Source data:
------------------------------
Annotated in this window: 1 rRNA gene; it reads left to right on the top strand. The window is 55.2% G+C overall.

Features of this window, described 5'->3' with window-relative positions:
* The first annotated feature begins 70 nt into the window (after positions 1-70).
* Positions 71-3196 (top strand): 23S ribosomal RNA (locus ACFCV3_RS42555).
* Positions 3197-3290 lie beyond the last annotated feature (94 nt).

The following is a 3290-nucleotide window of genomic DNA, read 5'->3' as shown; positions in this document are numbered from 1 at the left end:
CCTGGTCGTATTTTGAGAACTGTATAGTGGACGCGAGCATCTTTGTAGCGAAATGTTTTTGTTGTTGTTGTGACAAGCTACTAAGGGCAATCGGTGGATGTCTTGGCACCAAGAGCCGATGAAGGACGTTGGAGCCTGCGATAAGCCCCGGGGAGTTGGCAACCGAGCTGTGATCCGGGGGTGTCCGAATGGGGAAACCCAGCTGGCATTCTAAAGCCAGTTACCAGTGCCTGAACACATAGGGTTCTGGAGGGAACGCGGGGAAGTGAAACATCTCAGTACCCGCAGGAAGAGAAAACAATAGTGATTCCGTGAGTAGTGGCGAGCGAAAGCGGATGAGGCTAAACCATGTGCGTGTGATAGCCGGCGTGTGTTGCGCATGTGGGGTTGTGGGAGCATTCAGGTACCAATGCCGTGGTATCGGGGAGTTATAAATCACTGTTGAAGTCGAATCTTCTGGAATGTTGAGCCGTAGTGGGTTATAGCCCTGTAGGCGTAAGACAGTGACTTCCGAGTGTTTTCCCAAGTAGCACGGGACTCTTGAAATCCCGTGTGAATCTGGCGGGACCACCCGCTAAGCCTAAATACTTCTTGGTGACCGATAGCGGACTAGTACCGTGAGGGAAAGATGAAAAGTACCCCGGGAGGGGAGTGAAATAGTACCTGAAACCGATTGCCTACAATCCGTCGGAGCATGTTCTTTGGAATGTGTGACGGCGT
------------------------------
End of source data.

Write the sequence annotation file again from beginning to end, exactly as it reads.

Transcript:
Annotated in this window: 1 rRNA gene; it reads left to right on the top strand. The window is 55.2% G+C overall.

Features of this window, described 5'->3' with window-relative positions:
* The first annotated feature begins 70 nt into the window (after positions 1-70).
* Positions 71-3196 (top strand): 23S ribosomal RNA (locus ACFCV3_RS42555).
* Positions 3197-3290 lie beyond the last annotated feature (94 nt).

The following is a 3290-nucleotide window of genomic DNA, read 5'->3' as shown; positions in this document are numbered from 1 at the left end:
CCTGGTCGTATTTTGAGAACTGTATAGTGGACGCGAGCATCTTTGTAGCGAAATGTTTTTGTTGTTGTTGTGACAAGCTACTAAGGGCAATCGGTGGATGTCTTGGCACCAAGAGCCGATGAAGGACGTTGGAGCCTGCGATAAGCCCCGGGGAGTTGGCAACCGAGCTGTGATCCGGGGGTGTCCGAATGGGGAAACCCAGCTGGCATTCTAAAGCCAGTTACCAGTGCCTGAACACATAGGGTTCTGGAGGGAACGCGGGGAAGTGAAACATCTCAGTACCCGCAGGAAGAGAAAACAATAGTGATTCCGTGAGTAGTGGCGAGCGAAAGCGGATGAGGCTAAACCATGTGCGTGTGATAGCCGGCGTGTGTTGCGCATGTGGGGTTGTGGGAGCATTCAGGTACCAATGCCGTGGTATCGGGGAGTTATAAATCACTGTTGAAGTCGAATCTTCTGGAATGTTGAGCCGTAGTGGGTTATAGCCCTGTAGGCGTAAGACAGTGACTTCCGAGTGTTTTCCCAAGTAGCACGGGACTCTTGAAATCCCGTGTGAATCTGGCGGGACCACCCGCTAAGCCTAAATACTTCTTGGTGACCGATAGCGGACTAGTACCGTGAGGGAAAGATGAAAAGTACCCCGGGAGGGGAGTGAAATAGTACCTGAAACCGATTGCCTACAATCCGTCGGAGCATGTTCTTTGGAATGTGTGACGGCGT